Wherever the truth lies it seems clear there was a sit down between the warring parties. In order for it to come about each side had to be guaranteed it would not be walking into a trap and there would be no violence from the other side. The only way that could be done by having the North End or Howie Winter, larger gangster groups, guaranteeing the safety of each side.

In the fall of 1972 a meeting was arranged between the two sides for a sit down at Chandler’s Restaurant a hangout for gangsters. This was owned by Howie Winter and the Martoranos. It was in the South End, neutral territory.

Whitey represented the Killeens; Pat Nee and Tommy King the Mullins.  The conference succeeded. The Killeen and Mullen deadly dust-up was over. Whitey and the Mullens would split all the proceeds from the illegal gambling activities and other criminal activities in South Boston and stay alive for somewhat longer.




    greetings and a great new year for you and yours . perhaps you could go over 2 names at some point in your blog. one would be longtime boston globe and former cbs employee will mcdonough and longtime globe columnist mike barnicle. i bring them up because after so many years of reading them i find out will was billy bulgers first campaighn mgr and visited whitey in levenworth prison in kansas in the 1960s. i find that very intersesting and i wonder what you think of will and his friedship with the bulger brothers. i know what howie carr thinks of mike barnicle. what do you think of mike barnicle? by that i mean he put in print many times whitey keeps the drugs out of southie etc etc. this may be off topic but so many things i have wondered have been answered on this blog and i thank you for it. now every time i look at a nonfiction book i look at the footnotes also. thanks for that regards,

    • maguiredoug
      I thought I had replied to you but don’t see it went through. Will McDonough knew Billy from South Boston. They were good friends. He was a well respected sports writer with a national audience. Worked at the Boston Globe. Howie Carr hats the Boston Globe (apparently he couldn’t get a job there) and makes money off of defaming Bulger. He makes much about McDonough visiting Whitey in prison. The Whitey in prison was not the murderer he is suspected of being today. He was a bank robber. Noting wrong with visiting people in prison, in fact it is a good idea to support your friends and hope you can make a positive contribution to the prisoner turning things around after he or she gets out. Since I’m of the school that Billy Bulger is being unfairly treated simply because of his relationship to Whitey, I see nothing wrong with McDonough’s association with him.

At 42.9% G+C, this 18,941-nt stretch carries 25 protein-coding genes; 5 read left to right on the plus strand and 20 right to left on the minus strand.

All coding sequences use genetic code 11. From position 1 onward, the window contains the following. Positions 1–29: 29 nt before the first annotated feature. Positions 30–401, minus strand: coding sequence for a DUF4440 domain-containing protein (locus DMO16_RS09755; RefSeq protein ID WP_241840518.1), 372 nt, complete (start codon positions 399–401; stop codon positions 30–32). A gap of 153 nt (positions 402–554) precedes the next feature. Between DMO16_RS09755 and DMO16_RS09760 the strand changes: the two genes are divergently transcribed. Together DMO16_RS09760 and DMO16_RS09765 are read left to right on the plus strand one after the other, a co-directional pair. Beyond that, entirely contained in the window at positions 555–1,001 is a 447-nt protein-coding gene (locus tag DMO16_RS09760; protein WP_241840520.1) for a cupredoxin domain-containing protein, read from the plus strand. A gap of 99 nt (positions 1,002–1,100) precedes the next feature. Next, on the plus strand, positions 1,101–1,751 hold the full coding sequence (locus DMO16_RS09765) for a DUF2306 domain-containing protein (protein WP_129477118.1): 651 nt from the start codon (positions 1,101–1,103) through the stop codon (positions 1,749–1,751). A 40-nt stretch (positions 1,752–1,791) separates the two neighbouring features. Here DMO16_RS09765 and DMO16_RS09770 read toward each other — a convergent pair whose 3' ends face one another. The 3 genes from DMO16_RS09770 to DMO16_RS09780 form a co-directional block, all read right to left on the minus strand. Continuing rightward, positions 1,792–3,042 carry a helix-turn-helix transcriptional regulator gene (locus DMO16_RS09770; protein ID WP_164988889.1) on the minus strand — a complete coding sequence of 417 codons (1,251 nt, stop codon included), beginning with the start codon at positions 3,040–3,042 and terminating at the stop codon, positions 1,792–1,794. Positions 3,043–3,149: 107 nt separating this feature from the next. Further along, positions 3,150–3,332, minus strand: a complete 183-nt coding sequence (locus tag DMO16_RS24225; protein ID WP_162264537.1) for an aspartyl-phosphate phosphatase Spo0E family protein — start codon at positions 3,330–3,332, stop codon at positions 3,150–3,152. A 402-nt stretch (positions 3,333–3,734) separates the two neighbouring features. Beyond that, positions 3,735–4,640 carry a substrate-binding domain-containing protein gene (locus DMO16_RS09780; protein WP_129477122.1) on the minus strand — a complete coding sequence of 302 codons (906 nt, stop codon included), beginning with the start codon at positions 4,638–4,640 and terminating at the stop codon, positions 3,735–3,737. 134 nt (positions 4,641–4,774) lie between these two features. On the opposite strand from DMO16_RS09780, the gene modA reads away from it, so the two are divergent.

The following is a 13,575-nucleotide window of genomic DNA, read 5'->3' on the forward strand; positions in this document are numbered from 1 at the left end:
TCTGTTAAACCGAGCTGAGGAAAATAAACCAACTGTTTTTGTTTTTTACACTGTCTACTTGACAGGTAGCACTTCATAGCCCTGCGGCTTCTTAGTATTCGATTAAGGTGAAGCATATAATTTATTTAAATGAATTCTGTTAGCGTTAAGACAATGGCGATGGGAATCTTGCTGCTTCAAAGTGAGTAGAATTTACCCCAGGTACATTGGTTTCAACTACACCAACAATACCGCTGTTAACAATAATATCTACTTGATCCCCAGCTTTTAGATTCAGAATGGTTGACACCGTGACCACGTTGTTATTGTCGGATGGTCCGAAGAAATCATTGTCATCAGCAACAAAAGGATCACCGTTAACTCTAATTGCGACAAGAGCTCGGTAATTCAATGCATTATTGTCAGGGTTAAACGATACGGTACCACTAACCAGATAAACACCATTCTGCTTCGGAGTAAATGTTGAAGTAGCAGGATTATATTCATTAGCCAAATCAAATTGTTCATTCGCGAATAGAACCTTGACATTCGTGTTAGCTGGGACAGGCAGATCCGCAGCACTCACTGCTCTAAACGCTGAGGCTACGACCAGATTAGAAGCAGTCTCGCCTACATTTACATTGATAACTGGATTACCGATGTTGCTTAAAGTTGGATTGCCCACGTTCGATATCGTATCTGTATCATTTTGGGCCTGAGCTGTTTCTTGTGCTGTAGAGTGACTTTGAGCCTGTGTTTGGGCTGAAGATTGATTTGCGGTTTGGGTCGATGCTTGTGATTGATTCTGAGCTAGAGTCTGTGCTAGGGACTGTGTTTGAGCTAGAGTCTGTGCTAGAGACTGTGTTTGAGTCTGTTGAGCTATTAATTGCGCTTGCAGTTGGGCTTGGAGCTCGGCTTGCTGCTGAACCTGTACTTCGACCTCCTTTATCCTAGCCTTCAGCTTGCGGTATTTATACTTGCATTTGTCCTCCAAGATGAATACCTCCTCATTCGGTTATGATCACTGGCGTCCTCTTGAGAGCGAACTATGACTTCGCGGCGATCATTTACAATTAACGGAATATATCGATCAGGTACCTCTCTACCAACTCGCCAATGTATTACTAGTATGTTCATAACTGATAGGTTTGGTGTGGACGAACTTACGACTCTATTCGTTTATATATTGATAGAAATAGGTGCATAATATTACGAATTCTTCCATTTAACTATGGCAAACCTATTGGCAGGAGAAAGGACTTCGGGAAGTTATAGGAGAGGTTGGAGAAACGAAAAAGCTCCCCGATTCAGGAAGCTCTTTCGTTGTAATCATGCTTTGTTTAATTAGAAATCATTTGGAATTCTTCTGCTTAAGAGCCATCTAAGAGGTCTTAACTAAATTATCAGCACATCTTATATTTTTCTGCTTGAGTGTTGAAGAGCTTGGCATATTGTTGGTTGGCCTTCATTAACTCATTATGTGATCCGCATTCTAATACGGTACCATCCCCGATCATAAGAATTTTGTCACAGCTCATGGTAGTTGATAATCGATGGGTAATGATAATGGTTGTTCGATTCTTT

Mike Barnicle is a very smart, street wise, man. I always enjoyed his columns in the Globe. Howie Carr despised him because he worked for the Globe and had so much more talent than he had. If you listen to Howie Carr you’ll see he is the prototypical begrudger feeling a personal insult if anyone he doesn’t likes succeeds and will do his utmost to tear him down. It was a commonly held belief at one time that Whitey kept drugs out of Southie. That it turned out to be totally wrong when evidence comes out later, does not mean the person who held the belief before it was shown to be wrong did something wrong.
      I try to suggest that when we examine the behavior of people we don’t look at what we know now and judge the person’s past actions but we look at what the person knew or should have known at the time the person made the decision. Barnicle appears on TV now on a show Morning Joe. He always has good insights. It kills Howie, the man who would be king, to see that and to find himself still stuck on a local AM station and still at the Herald.
      I’m rereading Howie’s first book and comparing it to the second. He makes lots of allegations in the first book that he contradicts in the second after he has more information. I don’t think he deliberately lied in the first book but that he used the information available to him and came to a faulty conclusion which he probably should not have written as factual. That just supports my suggestion that we can often be wrong in our opinions at an earlier date when more evidence comes out at a later time. If Whitey had been in prison for murdering 19 people and Will McDonough was visiting him, or if Barnicle wrote today that Whitey kept drugs out of South Boston, I might smell a rat That they did it in another era, I make nothing of it but I do recognize both men had immense talent and that Howie Carr would give up his Cadillac, low number plate, and probably the spouse and kids to have half their talent.